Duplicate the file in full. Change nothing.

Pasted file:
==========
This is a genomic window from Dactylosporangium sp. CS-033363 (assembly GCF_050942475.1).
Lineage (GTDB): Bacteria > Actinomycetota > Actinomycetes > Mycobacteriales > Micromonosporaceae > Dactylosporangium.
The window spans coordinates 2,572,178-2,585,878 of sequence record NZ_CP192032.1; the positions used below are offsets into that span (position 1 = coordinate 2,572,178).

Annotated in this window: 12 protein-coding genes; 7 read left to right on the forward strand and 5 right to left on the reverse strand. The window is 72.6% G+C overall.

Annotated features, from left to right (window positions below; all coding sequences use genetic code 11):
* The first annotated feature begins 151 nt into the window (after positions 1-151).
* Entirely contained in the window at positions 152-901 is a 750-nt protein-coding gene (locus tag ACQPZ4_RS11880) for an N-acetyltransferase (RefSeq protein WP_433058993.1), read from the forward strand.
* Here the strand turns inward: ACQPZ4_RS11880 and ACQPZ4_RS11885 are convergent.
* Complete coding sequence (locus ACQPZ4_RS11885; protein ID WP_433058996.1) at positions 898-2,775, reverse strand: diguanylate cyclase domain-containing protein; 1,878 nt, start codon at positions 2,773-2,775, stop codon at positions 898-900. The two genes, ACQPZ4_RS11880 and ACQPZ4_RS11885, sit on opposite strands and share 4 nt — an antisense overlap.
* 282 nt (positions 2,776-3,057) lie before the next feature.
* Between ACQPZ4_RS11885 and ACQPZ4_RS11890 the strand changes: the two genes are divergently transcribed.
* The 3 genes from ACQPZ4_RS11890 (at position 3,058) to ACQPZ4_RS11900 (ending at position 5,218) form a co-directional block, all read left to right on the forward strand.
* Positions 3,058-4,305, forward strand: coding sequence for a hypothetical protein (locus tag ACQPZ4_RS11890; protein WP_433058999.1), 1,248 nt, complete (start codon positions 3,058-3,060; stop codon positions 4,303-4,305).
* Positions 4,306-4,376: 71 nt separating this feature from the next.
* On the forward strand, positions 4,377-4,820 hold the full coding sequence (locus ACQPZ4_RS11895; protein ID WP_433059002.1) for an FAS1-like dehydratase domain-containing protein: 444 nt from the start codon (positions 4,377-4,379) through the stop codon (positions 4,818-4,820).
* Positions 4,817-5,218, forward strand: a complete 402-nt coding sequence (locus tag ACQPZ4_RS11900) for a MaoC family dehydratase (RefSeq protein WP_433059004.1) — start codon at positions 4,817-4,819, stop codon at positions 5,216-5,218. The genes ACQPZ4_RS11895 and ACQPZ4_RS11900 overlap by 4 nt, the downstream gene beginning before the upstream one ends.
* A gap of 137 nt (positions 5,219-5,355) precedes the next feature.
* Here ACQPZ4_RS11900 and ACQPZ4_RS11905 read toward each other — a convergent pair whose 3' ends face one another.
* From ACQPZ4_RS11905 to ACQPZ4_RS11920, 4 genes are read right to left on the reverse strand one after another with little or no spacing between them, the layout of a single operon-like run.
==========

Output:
This is a genomic window from Dactylosporangium sp. CS-033363 (assembly GCF_050942475.1).
Lineage (GTDB): Bacteria > Actinomycetota > Actinomycetes > Mycobacteriales > Micromonosporaceae > Dactylosporangium.
The window spans coordinates 2,572,178-2,585,878 of sequence record NZ_CP192032.1; the positions used below are offsets into that span (position 1 = coordinate 2,572,178).

Annotated in this window: 12 protein-coding genes; 7 read left to right on the forward strand and 5 right to left on the reverse strand. The window is 72.6% G+C overall.

Annotated features, from left to right (window positions below; all coding sequences use genetic code 11):
* The first annotated feature begins 151 nt into the window (after positions 1-151).
* Entirely contained in the window at positions 152-901 is a 750-nt protein-coding gene (locus tag ACQPZ4_RS11880) for an N-acetyltransferase (RefSeq protein WP_433058993.1), read from the forward strand.
* Here the strand turns inward: ACQPZ4_RS11880 and ACQPZ4_RS11885 are convergent.
* Complete coding sequence (locus ACQPZ4_RS11885; protein ID WP_433058996.1) at positions 898-2,775, reverse strand: diguanylate cyclase domain-containing protein; 1,878 nt, start codon at positions 2,773-2,775, stop codon at positions 898-900. The two genes, ACQPZ4_RS11880 and ACQPZ4_RS11885, sit on opposite strands and share 4 nt — an antisense overlap.
* 282 nt (positions 2,776-3,057) lie before the next feature.
* Between ACQPZ4_RS11885 and ACQPZ4_RS11890 the strand changes: the two genes are divergently transcribed.
* The 3 genes from ACQPZ4_RS11890 (at position 3,058) to ACQPZ4_RS11900 (ending at position 5,218) form a co-directional block, all read left to right on the forward strand.
* Positions 3,058-4,305, forward strand: coding sequence for a hypothetical protein (locus tag ACQPZ4_RS11890; protein WP_433058999.1), 1,248 nt, complete (start codon positions 3,058-3,060; stop codon positions 4,303-4,305).
* Positions 4,306-4,376: 71 nt separating this feature from the next.
* On the forward strand, positions 4,377-4,820 hold the full coding sequence (locus ACQPZ4_RS11895; protein ID WP_433059002.1) for an FAS1-like dehydratase domain-containing protein: 444 nt from the start codon (positions 4,377-4,379) through the stop codon (positions 4,818-4,820).
* Positions 4,817-5,218, forward strand: a complete 402-nt coding sequence (locus tag ACQPZ4_RS11900) for a MaoC family dehydratase (RefSeq protein WP_433059004.1) — start codon at positions 4,817-4,819, stop codon at positions 5,216-5,218. The genes ACQPZ4_RS11895 and ACQPZ4_RS11900 overlap by 4 nt, the downstream gene beginning before the upstream one ends.
* A gap of 137 nt (positions 5,219-5,355) precedes the next feature.
* Here ACQPZ4_RS11900 and ACQPZ4_RS11905 read toward each other — a convergent pair whose 3' ends face one another.
* From ACQPZ4_RS11905 to ACQPZ4_RS11920, 4 genes are read right to left on the reverse strand one after another with little or no spacing between them, the layout of a single operon-like run.